Results That Really Matter

Results That Really MatterMy question floored him. Paul sat staring at me for a few seconds, mouth slightly ajar, so I repeated it:

“What are you going to do with all the money you make when we hit it big?”

After a little more time, he broke his contemplation:

“I guess I haven’t really had vision for anything more than surviving since the band broke up. I don’t really know what I’d do if we had a bunch of money.”

What if you live beyond the fulfillment of your dreams? What if your book takes published flight, your calculated business risk is proven right, financial security breathes a sweet sigh of contentment when your eyelids close in sleep at night? What will you do when morning sun hurls its inescapable light at your snuggly dreams?

Your belly must find fulfillment in something other than your own accomplishment if you hope to survive the responsibility it brings. History overflows with men who achieved greatness and lost it all. Christopher Columbus found constant struggle, heartache, and loss after his discovery of a new world. Jack Kerouac drank himself to death under the crush of On the Road‘s overwhelming popularity. Mozart died penniless. Van Gogh went insane. Bernie Madoff will spend the rest of his life in prison for his Ponzi scheme to maintain the early profitable returns to his investors.

Most of us don’t feel like we’ve ever achieved success. The sad thing is, the people who we think have achieved success never think they’ve gotten there, either. It’s why conquerors always want to conquer more, why athletes keep playing after they’ve won championships, why billionaires keep looking for ways to make more money. Some fantasy in our brain keeps telling us that once we get to the top of the mountain, life will be so much better, easier, etc. But the trials never end. The joy that comes from hope held in our hands lasts only a few moments.

So what can we do?

First, don’t link personal happiness with the reaching of your destination. It keeps you from recognizing the beauty along the way and becoming a person who’s prepared for even more difficult challenges.

Second, enjoy success when it happens and receive the satisfaction of having done something well. Celebration keeps pride from destroying your achievement and helps you to close a completed chapter of life.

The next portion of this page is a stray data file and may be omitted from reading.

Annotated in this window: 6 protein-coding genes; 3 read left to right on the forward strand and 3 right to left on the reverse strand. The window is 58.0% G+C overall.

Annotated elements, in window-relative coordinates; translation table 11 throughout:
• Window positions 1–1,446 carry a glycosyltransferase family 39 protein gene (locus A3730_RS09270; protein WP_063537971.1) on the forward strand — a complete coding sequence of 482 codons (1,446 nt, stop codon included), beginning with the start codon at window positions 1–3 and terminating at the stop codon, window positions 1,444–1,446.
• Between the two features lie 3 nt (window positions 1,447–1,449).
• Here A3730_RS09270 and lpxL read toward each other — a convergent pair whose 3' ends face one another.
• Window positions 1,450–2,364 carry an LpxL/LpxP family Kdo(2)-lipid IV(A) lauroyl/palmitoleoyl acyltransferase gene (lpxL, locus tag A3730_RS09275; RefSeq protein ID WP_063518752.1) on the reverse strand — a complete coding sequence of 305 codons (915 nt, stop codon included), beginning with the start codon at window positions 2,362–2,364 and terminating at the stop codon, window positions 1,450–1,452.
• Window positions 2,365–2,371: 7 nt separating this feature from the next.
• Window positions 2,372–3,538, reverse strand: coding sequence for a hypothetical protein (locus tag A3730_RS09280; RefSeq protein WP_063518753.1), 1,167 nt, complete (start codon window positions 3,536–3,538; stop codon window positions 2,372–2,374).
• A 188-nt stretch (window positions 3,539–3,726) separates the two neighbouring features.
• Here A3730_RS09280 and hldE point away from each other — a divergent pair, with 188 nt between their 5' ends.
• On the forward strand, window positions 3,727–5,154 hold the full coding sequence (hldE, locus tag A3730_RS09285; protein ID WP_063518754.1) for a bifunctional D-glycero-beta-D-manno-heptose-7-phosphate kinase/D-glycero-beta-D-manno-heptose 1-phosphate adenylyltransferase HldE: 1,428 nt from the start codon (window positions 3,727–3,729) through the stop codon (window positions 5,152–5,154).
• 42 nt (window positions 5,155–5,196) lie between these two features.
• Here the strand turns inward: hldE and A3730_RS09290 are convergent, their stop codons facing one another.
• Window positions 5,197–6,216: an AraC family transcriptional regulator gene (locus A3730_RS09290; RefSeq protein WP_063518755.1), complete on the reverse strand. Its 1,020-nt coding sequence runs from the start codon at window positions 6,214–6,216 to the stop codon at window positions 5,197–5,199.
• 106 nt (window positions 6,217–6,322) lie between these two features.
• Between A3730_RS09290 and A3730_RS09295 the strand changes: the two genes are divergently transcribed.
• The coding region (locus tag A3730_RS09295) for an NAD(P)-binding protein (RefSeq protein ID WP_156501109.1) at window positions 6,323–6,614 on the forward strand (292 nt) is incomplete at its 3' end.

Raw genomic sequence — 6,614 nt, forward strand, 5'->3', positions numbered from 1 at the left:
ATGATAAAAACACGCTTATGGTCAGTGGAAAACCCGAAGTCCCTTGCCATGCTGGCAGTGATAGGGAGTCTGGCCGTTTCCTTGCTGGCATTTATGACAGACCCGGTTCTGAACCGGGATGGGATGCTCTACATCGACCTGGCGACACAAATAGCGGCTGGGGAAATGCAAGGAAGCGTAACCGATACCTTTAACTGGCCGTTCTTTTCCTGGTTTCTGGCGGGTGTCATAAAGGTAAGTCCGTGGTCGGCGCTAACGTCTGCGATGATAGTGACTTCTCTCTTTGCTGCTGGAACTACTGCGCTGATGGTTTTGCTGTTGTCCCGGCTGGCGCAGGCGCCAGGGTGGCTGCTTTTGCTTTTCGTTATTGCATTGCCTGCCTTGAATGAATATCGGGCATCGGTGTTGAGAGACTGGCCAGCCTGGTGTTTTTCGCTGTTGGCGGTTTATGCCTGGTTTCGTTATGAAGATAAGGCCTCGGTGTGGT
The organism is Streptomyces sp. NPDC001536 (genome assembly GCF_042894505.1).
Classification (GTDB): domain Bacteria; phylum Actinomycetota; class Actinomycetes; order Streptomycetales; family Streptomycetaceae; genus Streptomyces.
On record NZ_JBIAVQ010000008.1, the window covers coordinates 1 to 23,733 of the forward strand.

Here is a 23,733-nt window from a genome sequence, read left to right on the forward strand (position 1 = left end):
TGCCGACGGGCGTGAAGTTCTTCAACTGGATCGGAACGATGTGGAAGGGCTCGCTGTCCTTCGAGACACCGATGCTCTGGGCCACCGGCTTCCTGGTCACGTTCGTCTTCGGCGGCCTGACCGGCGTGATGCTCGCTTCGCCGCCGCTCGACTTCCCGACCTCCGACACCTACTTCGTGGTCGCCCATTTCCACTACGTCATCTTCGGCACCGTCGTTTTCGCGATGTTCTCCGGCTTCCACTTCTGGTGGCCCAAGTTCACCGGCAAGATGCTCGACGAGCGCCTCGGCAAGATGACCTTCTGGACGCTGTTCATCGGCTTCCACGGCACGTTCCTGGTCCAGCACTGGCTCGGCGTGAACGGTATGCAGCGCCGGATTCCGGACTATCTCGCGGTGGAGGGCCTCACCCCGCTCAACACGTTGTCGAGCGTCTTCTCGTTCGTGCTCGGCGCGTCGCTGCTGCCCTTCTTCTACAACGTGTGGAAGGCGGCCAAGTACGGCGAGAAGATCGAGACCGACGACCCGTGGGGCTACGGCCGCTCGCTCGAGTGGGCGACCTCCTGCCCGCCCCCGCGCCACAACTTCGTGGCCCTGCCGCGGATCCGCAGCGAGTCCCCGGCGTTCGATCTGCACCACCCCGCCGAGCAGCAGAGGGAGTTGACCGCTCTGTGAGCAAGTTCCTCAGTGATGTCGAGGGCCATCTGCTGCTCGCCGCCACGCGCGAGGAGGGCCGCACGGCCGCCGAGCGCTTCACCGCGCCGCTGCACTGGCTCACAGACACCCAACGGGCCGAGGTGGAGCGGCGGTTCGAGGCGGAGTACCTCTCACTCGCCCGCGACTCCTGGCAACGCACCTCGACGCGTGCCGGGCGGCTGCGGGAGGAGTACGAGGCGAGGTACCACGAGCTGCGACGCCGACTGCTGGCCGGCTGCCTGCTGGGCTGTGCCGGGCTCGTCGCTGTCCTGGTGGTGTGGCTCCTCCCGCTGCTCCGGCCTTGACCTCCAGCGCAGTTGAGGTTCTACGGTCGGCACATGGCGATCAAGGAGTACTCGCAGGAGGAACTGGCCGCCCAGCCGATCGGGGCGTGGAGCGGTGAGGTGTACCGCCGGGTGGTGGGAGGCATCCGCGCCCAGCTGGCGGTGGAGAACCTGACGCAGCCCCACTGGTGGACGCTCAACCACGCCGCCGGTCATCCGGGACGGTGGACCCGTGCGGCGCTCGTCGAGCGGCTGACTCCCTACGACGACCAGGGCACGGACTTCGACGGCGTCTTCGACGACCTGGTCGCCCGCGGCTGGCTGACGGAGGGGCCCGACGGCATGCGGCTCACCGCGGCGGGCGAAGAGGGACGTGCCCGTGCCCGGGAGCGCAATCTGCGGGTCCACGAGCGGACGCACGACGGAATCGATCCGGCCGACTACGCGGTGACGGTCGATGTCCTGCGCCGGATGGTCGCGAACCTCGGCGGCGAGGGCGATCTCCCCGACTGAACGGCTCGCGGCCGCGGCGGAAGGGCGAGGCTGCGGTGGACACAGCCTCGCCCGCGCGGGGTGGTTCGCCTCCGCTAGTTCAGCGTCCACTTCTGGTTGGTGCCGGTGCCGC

Finally, start on the next pursuit that pops into your mind. You’ll find that it’s more fulfilling than what you just completed, especially if it involves more people than just yourself.

I sat down earlier today with Darren Lewis, another musician whose previous band ended and is now using the insights gained from his performance career to create a marketing company. We traded stories of our crazy adventures on the road, laughed at some of the awkward adventures we’d endured, and talked about the stars that so often appear in people’s eyes when they find out we’ve been professional performers they’ve never heard of.

“I knew this millionaire with a great family who felt miserable because all he wanted to be was a guitarist,” he said. “I kept trying to convince him that he was much better off where he was, but it was like I couldn’t get him to remove the rose-colored glasses.”

“Like the 500 hats of Bartholomew Cubbins!” I replied.

He hadn’t read the book, which made my reference not nearly as striking as I’d hoped. I felt awkward silence approaching our conversation. So I explained how Dr. Seuss’ protagonist had removed his hat for the procession of the king, only to find another hat, and another, and another. No matter how hard Bartholomew tried to take off his hat, another one popped up. No matter how many times Darren and I try to tell people about the awkward housing situations, the lack of money, or the loneliness we constantly endured as full-time touring musicians, we never get them to see beyond their blinding visions of adventure, fame, and glory.

My former guitarist, Paul, recently released a new solo CD and has more people asking him for guitar lessons than he can handle. It’s a huge switch from the financial and emotional struggles he endured in 2008 after we stopped touring together. When I asked what made the difference, he couldn’t put his finger on it. A little while later, in an unrelated conversation he said, “You know, I realized how much I had been concerned about myself and my survival and had isolated myself in my own little world. I’ve started looking for ways to help other people with their projects, even if it doesn’t mean getting paid for it, and it’s been so much fun.”

Paul may never achieve the kind of recognition and earning power that he probably deserves for his level of technical skill and creative genius. He still hasn’t made it big like he once wanted or dreamed. But his music continues to impact greater amounts of people, and he’s finding happiness far more often in the sharing of who he is.

Those are the conditions that make dreams blossom.

Those are the only results that really matter.

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